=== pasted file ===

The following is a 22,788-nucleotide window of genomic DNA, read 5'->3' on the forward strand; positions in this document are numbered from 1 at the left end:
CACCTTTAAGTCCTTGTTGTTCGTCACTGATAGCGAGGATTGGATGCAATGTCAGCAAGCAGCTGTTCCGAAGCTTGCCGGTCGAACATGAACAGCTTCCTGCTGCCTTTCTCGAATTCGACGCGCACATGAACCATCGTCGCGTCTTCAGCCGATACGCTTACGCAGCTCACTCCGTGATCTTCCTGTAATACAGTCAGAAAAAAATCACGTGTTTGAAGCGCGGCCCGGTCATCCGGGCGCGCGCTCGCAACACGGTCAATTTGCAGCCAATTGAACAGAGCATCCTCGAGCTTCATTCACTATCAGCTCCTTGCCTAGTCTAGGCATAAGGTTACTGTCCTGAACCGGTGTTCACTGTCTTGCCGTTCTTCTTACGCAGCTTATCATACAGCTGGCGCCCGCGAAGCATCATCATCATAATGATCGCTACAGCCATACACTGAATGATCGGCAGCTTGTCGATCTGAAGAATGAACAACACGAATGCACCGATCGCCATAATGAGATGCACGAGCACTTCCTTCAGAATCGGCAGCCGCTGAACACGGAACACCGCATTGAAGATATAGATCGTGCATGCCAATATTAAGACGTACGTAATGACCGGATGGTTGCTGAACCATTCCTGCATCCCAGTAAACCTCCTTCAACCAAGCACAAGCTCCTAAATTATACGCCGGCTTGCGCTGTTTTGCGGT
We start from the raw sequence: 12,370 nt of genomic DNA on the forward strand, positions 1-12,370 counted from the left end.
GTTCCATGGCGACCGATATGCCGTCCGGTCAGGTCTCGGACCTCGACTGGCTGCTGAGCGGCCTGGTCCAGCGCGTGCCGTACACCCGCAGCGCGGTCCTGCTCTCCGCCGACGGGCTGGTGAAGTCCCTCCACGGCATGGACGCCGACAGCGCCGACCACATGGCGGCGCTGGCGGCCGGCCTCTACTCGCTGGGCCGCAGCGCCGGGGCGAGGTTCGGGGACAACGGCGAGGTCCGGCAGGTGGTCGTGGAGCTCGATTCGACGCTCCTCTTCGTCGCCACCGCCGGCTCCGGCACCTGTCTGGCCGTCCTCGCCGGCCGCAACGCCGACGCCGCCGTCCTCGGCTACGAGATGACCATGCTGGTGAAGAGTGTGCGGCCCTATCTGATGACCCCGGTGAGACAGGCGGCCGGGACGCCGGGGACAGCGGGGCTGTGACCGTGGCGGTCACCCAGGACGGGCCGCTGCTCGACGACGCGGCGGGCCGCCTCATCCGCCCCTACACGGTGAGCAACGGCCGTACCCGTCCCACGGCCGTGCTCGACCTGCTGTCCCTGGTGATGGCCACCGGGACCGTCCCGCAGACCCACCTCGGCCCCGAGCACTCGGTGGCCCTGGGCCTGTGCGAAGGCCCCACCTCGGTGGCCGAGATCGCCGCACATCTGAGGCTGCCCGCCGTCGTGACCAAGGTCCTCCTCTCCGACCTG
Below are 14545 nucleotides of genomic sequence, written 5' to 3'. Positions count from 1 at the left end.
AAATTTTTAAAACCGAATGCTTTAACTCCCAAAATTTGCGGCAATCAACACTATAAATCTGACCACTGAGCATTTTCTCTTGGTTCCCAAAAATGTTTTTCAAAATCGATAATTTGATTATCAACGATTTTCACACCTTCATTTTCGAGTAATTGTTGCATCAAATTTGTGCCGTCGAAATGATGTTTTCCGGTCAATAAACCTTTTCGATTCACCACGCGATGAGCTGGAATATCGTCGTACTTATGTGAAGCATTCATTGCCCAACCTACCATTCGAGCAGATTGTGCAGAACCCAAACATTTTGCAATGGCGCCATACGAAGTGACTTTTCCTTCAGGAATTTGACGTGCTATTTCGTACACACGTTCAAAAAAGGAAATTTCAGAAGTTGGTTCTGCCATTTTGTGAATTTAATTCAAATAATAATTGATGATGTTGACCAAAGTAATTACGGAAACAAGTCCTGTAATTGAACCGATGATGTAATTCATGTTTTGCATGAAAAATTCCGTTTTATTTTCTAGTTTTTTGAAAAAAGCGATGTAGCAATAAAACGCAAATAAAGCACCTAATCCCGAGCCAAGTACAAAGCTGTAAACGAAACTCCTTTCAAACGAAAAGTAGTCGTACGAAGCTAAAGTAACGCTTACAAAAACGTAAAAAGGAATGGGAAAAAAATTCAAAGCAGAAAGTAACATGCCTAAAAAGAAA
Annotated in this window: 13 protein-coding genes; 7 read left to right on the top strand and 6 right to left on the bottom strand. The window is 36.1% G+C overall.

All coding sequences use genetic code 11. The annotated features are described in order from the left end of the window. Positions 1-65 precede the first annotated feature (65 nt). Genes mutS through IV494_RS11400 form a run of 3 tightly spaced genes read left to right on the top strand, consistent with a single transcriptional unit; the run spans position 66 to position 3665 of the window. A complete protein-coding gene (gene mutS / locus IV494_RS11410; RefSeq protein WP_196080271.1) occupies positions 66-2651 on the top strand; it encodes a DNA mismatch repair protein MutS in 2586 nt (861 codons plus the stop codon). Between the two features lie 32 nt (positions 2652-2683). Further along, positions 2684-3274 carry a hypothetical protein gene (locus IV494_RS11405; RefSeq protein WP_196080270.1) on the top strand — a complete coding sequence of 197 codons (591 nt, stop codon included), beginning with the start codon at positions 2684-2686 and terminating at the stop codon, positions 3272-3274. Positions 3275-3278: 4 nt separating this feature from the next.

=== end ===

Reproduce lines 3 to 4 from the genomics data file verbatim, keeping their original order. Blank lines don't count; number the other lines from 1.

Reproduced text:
We start from the raw sequence: 12,370 nt of genomic DNA on the forward strand, positions 1-12,370 counted from the left end.
GTTCCATGGCGACCGATATGCCGTCCGGTCAGGTCTCGGACCTCGACTGGCTGCTGAGCGGCCTGGTCCAGCGCGTGCCGTACACCCGCAGCGCGGTCCTGCTCTCCGCCGACGGGCTGGTGAAGTCCCTCCACGGCATGGACGCCGACAGCGCCGACCACATGGCGGCGCTGGCGGCCGGCCTCTACTCGCTGGGCCGCAGCGCCGGGGCGAGGTTCGGGGACAACGGCGAGGTCCGGCAGGTGGTCGTGGAGCTCGATTCGACGCTCCTCTTCGTCGCCACCGCCGGCTCCGGCACCTGTCTGGCCGTCCTCGCCGGCCGCAACGCCGACGCCGCCGTCCTCGGCTACGAGATGACCATGCTGGTGAAGAGTGTGCGGCCCTATCTGATGACCCCGGTGAGACAGGCGGCCGGGACGCCGGGGACAGCGGGGCTGTGACCGTGGCGGTCACCCAGGACGGGCCGCTGCTCGACGACGCGGCGGGCCGCCTCATCCGCCCCTACACGGTGAGCAACGGCCGTACCCGTCCCACGGCCGTGCTCGACCTGCTGTCCCTGGTGATGGCCACCGGGACCGTCCCGCAGACCCACCTCGGCCCCGAGCACTCGGTGGCCCTGGGCCTGTGCGAAGGCCCCACCTCGGTGGCCGAGATCGCCGCACATCTGAGGCTGCCCGCCGTCGTGACCAAGGTCCTCCTCTCCGACCTG